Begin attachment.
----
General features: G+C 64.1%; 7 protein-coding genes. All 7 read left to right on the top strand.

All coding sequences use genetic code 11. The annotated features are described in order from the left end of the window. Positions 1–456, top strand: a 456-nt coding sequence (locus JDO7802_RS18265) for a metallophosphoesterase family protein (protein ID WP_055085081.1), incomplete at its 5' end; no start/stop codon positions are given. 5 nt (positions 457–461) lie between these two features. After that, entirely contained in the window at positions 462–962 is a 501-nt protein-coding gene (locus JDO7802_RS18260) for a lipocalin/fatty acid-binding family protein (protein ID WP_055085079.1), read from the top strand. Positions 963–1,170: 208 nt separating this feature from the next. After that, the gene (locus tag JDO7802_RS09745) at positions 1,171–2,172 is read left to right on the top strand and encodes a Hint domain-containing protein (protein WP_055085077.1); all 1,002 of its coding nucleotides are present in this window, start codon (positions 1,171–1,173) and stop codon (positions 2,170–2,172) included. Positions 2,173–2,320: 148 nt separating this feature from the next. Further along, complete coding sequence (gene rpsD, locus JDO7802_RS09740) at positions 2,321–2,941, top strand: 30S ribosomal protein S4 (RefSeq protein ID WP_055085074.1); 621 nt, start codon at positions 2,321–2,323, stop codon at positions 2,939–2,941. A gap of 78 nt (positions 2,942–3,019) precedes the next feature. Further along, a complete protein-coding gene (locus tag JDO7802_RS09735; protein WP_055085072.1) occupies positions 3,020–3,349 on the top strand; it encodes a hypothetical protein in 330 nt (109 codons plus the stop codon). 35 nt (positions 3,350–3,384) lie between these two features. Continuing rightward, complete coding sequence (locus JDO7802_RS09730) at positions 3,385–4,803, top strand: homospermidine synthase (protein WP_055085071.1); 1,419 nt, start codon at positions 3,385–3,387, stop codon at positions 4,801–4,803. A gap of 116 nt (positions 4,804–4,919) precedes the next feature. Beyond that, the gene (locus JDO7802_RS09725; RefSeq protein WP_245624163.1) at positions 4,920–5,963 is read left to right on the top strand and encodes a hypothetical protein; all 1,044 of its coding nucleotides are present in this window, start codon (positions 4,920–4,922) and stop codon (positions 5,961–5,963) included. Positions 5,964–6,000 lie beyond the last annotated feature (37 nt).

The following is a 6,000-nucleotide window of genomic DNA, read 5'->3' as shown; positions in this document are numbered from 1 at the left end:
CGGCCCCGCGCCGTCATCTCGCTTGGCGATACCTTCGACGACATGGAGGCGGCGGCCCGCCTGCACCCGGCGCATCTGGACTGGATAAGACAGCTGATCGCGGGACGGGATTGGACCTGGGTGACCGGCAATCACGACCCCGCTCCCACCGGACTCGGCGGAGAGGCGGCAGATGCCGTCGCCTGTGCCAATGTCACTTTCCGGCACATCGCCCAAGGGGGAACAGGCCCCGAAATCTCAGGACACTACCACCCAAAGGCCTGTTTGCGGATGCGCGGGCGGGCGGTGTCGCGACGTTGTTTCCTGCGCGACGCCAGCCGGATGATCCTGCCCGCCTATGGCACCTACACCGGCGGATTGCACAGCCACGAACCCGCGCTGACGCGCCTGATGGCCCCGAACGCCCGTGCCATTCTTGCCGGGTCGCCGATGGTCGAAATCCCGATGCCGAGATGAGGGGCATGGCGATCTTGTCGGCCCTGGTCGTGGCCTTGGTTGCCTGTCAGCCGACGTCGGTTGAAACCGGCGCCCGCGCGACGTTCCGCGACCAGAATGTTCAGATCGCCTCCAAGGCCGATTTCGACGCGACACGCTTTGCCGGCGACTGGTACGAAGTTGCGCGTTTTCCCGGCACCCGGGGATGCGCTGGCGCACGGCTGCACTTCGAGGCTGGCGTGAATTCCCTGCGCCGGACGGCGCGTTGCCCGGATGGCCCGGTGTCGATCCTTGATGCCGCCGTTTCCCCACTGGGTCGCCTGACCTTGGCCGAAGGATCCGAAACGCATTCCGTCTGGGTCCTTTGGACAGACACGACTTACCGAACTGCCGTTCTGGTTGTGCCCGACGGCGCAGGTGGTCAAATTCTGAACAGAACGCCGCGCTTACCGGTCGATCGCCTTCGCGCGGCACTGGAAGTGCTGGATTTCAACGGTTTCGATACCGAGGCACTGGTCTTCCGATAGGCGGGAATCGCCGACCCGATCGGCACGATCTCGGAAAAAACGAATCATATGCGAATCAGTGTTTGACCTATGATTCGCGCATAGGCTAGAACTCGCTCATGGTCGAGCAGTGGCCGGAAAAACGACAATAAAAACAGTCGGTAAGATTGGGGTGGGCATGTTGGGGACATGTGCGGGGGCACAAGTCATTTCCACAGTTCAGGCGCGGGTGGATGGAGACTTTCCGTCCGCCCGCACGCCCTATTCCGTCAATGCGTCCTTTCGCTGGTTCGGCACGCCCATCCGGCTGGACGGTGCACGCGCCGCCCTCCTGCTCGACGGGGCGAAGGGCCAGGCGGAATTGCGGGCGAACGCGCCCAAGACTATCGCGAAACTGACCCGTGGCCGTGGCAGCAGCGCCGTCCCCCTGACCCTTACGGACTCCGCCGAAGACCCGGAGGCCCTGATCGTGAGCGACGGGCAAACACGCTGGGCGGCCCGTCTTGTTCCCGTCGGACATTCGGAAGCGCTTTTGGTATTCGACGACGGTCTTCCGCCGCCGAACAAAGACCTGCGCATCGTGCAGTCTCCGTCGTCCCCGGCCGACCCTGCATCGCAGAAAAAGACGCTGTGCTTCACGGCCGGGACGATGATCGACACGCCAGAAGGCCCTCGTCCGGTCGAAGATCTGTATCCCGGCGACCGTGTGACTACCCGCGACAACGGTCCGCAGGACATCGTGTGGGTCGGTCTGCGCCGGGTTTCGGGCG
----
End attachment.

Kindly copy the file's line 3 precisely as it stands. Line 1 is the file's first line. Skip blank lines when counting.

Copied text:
The following is a 6,000-nucleotide window of genomic DNA, read 5'->3' as shown; positions in this document are numbered from 1 at the left end: